Kafka would have understood. He would not have approved, to be sure, but he would have understood. After all, Sinai is still our sacred mountain. And the eternal conflict between Eros and Thanatos cannot be called off or suspended.
How, precisely, shall Israelis now attempt an obligatory climb to Sinai's summit? "Show restraint, compromise" say some, even after suffering the latest bomb or rocket attack of screws, bolts, razor blades, and rat poison.
"Commit even more fully to the Road Map,” say those prominent journalists and television pundits who openly loathe history, and who insistently revere the senseless.
"Climb slowly,” and with "good will gestures," say some of the taciturn academics, for they remain unshaken in their professional conviction that any real intelligence and courage must always be taken as an unforgivable personal liability.
Alarmingly, none of these roads is a smooth one, and none is genuinely capable of making one's strides “long and swifter."
Where, then, shall Israel find this road, the shorter and surer path to the top of the mountain? It exists, to a point, but it is far from the contrived route favored by Washington, and by the blurred, garrulous, shouting and taciturn people.
Constructed by those who still remember the true meaning of “civilization,” as the sum total of individual souls seeking redemption, it is discoverable not by the Many (nothing important is ever discoverable by the Many), but only by the Few. Aware that smooth roads can turn out to be rocky, and that seemingly smooth paths are often treacherous, this Few may still hold the most hidden and hence the most vital messages of Sinai.
Look,O' Israel, beyond the crowd, beyond "experts," beyond the politicians, beyond journalists, beyond geography, beyond maps. Look in secret places, look where no one else is looking, look even where looking is "forbidden."
Look to some roads "newly made,” and even to some roads not yet even imagined. Above all, look not for ease or painlessness, but rather for destination and an enduring access. Look not to Washington, or even present-day Jerusalem, but only to Sinai's original voice.
Sinai's summit, a convenient metaphor for Israel's ultimate survival, is accessible only to those who will heed this complex injunction. Detached from those time-dishonored policies that are rooted in cowardice and error, alert climbers must now consider obscure roadways that are harder to identify, or that might even still need to be built. Although there are certainly no guarantees that open minds will see clearly, it is certain that minds closed by ritualized obeisance and cliché can never bring us to the mountain’s summit.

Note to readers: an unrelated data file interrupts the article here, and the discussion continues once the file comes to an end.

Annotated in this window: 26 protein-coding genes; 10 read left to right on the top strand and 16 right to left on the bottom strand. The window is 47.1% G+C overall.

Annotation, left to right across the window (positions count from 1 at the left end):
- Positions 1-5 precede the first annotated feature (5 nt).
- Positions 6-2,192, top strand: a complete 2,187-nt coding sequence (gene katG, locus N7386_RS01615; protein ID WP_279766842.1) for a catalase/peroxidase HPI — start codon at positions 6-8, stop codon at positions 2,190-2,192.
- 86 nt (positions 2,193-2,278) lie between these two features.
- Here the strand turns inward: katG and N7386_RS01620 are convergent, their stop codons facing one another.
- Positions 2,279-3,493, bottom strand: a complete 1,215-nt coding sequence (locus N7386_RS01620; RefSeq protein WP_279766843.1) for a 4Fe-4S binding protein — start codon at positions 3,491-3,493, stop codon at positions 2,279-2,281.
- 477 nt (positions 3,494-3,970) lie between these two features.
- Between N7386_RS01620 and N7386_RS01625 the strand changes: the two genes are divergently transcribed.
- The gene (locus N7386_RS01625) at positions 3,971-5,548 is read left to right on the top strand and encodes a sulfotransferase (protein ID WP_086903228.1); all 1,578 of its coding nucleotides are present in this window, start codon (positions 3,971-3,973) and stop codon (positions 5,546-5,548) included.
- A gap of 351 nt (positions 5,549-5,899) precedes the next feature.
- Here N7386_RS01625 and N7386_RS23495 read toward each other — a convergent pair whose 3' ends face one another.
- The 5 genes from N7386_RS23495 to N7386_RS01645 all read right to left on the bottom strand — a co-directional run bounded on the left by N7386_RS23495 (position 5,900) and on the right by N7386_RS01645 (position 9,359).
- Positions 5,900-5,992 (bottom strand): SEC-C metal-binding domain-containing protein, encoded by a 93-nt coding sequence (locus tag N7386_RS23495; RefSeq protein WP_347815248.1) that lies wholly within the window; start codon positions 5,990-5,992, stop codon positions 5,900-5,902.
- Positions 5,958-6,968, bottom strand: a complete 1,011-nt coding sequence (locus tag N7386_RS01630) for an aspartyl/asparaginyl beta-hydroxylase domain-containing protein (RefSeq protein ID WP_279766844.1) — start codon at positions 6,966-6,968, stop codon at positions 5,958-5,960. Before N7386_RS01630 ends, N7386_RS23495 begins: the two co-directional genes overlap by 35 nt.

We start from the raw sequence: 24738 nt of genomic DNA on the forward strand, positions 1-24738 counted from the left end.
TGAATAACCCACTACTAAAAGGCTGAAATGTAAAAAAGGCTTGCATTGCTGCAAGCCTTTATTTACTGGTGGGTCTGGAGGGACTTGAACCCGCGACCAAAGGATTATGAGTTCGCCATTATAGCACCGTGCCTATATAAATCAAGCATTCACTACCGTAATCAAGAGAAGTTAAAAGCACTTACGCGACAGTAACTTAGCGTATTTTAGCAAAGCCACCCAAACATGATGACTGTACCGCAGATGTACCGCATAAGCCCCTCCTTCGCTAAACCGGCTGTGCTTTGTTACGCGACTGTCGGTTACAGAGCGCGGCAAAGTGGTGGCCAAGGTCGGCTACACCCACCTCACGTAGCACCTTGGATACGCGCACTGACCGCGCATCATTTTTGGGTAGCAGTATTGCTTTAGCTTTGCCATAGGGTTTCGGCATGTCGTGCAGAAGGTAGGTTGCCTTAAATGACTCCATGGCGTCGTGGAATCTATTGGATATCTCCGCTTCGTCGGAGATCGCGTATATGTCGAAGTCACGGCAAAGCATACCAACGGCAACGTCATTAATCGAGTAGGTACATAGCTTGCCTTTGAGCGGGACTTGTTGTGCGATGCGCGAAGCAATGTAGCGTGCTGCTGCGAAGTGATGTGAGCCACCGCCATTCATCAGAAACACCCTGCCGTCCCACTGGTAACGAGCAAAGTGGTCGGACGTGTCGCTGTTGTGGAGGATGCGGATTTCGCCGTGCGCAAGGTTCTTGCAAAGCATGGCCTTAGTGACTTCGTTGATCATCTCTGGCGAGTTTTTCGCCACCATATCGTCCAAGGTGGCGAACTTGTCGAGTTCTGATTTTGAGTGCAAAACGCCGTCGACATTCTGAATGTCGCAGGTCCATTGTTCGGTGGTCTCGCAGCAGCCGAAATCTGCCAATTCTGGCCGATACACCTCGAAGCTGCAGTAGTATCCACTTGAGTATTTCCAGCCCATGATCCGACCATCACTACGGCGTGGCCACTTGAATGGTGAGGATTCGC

Sinai's top is blocked by enemy armies and armaments, both already deployed, and soon to be placed, and by relentless enemy convictions that may never bow to reason or negotiation.
Above all, these convictions center on an utterly core connection between violence and immortality. Anything but a fearless "lover of death," an heroic image repeatedly encouraged throughout the Islamic world, the enemy suicide bomber actually "kills" himself in order not to die. Indeed, the heroic "death" that he or she plans so carefully to suffer is merely a momentary inconvenience on a promised propulsion into life everlasting.
The suicide bomber can operate either as an individual terrorist, or as a murderous state, that is, as a suicide-bomber in macrocosm. Either way, when operating against Israel, he (or she, or it) is convinced that killings Jews as "martyrdom" will buy one free from the penalty of dying. In essence, the otherwise insufferable death fear of the ego, individual or collective, is relieved by the blessed sacrifice of the "infidel Jews."
For the intended murderers, there is also a deeply satisfying knowledge that any such sacrifice will occasion millions of fellow Islamists to gleefully raise their heads regally over the newest field of Jewish corpses, to smile broadly into the sun, and to unhesitatingly reaffirm God's consequent greatness to all the world.
But we were trying to ascend Sinai.
To reach this blocked summit, those who prowl round the base of the mountain will inevitably have to contend, intermittently, with increasingly formidable obstructions. If necessary, they will also need to prepare for protracted war and "suicide" terror. Because these enemy armies and armaments might ultimately reach a level that could indefinitely prevent any successful ascent upon the mountain, Israel, from time to time, will still have to use its available forces, creatively and disproportionately.
Sometimes, Israel will have to strike enemy leaders or positions first. Sometimes, it might even have to respond to certain enemy first strikes with overwhelmingly destructive reprisals. Importantly, in some instances, it will also have to let both state and non-state enemies know particular elements of this defensive and retributive plan in advance.
After all, the Lex Talionis, the law of exact retaliation, was born upon this very mountain.
Sometimes, however, it may also become apparent that even the most tactically-refined killings are occasionally purposeless. The growing terror threat now faced by Israel resembles the mythic Hydra, a monster of many heads which was difficult to remove because every time one head was struck, by Hercules, two new ones grew in their place.
Sometime, there will simply be too many terrorists to kill. Then, effective counterterrorism will have to lie in very different directions to Sinai's summit. Here, the enemies of Israel must be made to face a compelling threat of authentic suicide, of the knowledge that planned explosions of Jewish targets will produce not an instantaneous and ecstatic entry into paradise, but rather an irreversible slide into the eternal darkness, into fire, into ice, into real death.
Ultimately, we may reluctantly learn from Kafka, a sorrowful but immutable awareness, that Sinai’s summit can never be fully accessible, that all roads, including the best among them, will have to be temporary, and that even the allegedly "smooth road," while indispensable, will remain only partially navigable.
LOUIS RENÉ BERES, the author of many books and articles on international relations and international law, was educated at Princeton (Ph.D., 1971). His work on security matters is well-known to Israel's senior political, military, academic, and intelligence communities. Professor Beres was born in Zürich, Switzerland, at the end of the War, on August 31, 1945. In Israel, he was Chair of Project Daniel (PM Sharon, 2003).